Chapter 7 - "the badlands"

As we busted through the border separating North Dakota from Minnesota it felt like I was thrusting my chest forward to rip through the tape in a relay race. Almost immediately the landscape changed into something entirely Big Western. Mid-Western seemed flat, sometimes hilly, but always predictable. The country into which we moved wasn’t called the “Badlands” for nothin’.

It had an bad, bad Leroy Brown, baddest man in the whole %$#@ town. A junk yard dog-type of feel. I felt like I was in a Western movie, 410 to Yuma or something with Clint Eastwood in a cowboy hat. It’s amazing how the simple sight of the Wild West can catapult you into a feeling of playing Cowboys and Indians in your neighborhood as a kid. The canyons were wide and unfeeling, jagged and unforgiving. There wasn’t any soft side to this scene, no sensitive grassy knolls on which to spread a picnic blanket and throw a Frisbee. No pavilions for family reunions or swing sets to keep the kids occupied while the adults did some sight seeing. Nope. This place couldn’t have been further from civilization.

Funny enough, there was an exit approaching off of which was a rest area overlooking the “Painted Hills”. We pulled off and there wasn’t a soul in sight. In fact, the rest area was shut down and covered with goose poop, buffalo feces, untamed weeds and get this, tumbleweed. That’s right, 100% natural organic tumbleweed rolling across the abandoned parking lot. We pulled the truck off the side of the road in front of the fenced off area, relieved ourselves next to the truck, and then made our way through a gap in the fence into what appeared to be an old historical site named after F.D. Roosevelt. Apparently, he sectioned off a plot of land and declared it hallowed ground for one reason or another. As we crested the hill, it became quite clear why he did such a thing. It was breathtaking.

The hills were just what they were called, “Painted”…they were carved out like God took his index finger and gouged out deep caverns and sweeping ravines as far as the eye could see. It then looked like God dipped a paintbrush into the most brilliant oranges and reds you could imagine and splashed them on the freshly carved rocks leaving them refined and rustic all at the same time. They reflected the sunlight back at your retina with a radiance that made your eyes squint in order to focus. It was the first time I felt that my eyes needed to adjust to the vast landscape. My lenses just weren’t trained to be needed for such immense and expansive scenery. Initially, I felt my eyes straining to reconfigure, modify and reboot. I can’t explain to you adequately this visual sensation, but I know what I felt, and it felt like my eyes were saying, “I haven’t been tested like this in a long time, hang on, let me dig deep and see what I have packed away that I haven’t needed to this point.” It took several minutes of narrowing my eyes and then widening them over and over again as if to wake them up to this new and glorious discovery, the discovery that creation is bigger than you can take in sometimes. Most of creation has been broken up into city blocks and county plots and 45 acre farms and 200 acre fields of hay or corn or beans. Ponds and little lakes and slender rivers make up the bulk of the heart of America. It’s green and gregarious, manageable and tamed by society. All the sudden you’re telling your eyes to wrap around what can’t be described as anything but infinite. Transcendent.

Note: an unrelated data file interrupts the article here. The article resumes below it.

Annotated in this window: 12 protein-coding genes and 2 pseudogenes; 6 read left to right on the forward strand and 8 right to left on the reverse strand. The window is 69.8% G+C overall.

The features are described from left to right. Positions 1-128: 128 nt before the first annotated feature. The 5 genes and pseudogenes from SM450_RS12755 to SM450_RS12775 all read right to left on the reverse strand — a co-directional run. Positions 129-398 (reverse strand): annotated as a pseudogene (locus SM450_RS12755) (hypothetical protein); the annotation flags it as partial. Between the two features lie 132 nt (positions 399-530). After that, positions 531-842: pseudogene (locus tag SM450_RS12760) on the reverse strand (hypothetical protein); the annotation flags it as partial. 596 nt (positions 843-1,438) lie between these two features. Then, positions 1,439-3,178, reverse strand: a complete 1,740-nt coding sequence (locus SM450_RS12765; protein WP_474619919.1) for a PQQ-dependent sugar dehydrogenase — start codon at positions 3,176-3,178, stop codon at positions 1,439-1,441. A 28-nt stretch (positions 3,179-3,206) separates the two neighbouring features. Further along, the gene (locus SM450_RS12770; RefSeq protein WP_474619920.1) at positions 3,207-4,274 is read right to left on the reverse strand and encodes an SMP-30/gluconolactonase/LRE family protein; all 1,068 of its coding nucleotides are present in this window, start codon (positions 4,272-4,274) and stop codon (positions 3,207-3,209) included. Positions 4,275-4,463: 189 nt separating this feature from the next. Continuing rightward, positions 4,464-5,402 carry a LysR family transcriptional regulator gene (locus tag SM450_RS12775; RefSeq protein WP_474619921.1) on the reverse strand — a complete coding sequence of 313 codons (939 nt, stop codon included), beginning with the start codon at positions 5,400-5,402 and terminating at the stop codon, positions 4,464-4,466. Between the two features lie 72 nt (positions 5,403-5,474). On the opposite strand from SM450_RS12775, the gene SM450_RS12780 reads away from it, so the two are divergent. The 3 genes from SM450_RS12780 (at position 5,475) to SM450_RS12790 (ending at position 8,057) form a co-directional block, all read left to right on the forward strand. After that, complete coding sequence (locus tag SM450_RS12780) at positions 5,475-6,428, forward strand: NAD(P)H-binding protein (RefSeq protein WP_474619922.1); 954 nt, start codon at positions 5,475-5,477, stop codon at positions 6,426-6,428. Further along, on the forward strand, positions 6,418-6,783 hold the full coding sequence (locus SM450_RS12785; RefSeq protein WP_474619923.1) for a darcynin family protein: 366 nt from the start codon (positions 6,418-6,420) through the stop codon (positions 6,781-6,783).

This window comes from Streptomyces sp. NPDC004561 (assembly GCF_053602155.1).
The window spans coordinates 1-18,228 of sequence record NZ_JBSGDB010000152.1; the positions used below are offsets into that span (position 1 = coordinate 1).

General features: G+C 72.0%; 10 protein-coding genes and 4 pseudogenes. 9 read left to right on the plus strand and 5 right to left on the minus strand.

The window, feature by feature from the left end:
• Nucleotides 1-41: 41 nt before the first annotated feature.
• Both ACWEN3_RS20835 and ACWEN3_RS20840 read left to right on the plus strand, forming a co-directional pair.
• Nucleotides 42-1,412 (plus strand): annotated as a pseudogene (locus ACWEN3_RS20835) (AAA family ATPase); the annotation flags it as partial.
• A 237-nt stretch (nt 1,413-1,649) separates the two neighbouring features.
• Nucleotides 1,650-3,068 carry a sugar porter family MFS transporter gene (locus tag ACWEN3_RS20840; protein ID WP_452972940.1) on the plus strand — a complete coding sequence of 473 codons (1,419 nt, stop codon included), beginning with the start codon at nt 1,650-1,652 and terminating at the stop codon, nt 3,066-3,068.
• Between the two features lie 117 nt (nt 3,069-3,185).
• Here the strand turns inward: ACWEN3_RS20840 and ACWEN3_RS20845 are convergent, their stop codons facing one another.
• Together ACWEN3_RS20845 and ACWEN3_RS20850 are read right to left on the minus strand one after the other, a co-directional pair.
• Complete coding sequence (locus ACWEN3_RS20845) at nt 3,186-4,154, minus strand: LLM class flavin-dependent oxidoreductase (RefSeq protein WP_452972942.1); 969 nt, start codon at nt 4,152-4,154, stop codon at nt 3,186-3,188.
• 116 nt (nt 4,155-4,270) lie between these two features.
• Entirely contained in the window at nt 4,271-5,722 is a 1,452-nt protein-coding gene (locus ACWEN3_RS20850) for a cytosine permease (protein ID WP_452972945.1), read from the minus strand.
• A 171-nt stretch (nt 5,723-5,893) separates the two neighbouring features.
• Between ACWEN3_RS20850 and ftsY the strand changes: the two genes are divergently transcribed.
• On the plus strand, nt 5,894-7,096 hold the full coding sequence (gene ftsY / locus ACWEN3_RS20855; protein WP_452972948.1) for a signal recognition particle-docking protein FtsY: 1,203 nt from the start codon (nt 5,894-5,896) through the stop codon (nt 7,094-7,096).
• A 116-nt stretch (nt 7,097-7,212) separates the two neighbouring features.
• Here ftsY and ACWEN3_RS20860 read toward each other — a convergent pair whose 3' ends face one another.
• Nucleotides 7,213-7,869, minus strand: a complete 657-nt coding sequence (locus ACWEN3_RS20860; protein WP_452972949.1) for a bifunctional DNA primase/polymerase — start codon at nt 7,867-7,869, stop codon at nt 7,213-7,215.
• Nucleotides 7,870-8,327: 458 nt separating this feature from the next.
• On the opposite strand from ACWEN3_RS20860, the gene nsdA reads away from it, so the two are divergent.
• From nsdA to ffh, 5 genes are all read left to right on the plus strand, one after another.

As my eyes began to adjust, it was like looking through binoculars and finally lining up your eye balls with the tiny glass lenses, getting the two separate pictures to coalesce into one large circle. From there it was sheer ecstasy. My eyes surveyed the aesthetic brilliance of every curve and protrusion, every sharp drop off and gradual shift in rock formation. As I was taking it all in, my friend spoke into the wordless moment, “There’s a buffalo!” At first I couldn’t make out the creature down in the valley between two rock faces. Then finally I caught a glimpse of the ugly, mane of that cow-like creature and stared at it like it was Elvis. You see, I’ve never seen a buffalo in the wild. It’s hard to say how seeing an animal in its natural habitat makes you feel, but put it this way, it’s entirely different than seeing them pent up in the zoo with chlorinated water and rocks made out of chiseled, stained cement. He was just grazing like a normal cow minding his own business. He wouldn’t be the last buffalo we would see in the wild.

The wind was briskly blowing against our beaming faces. It was about 35 degrees. I felt like I could have stayed there for days, but Montana summoned us onward. We turned to leave the vacant national park and I turned to catch one more glimpse of the beauty. Needless to say, that tired feeling I was fighting off only a half an hour earlier seemed to dissipate like a misty cloud. I felt like a new man, ready to conquer the North Dakotan highway.

Little did I know what I was in for…


Jeff said…
Sounds like an amazing trip brother!

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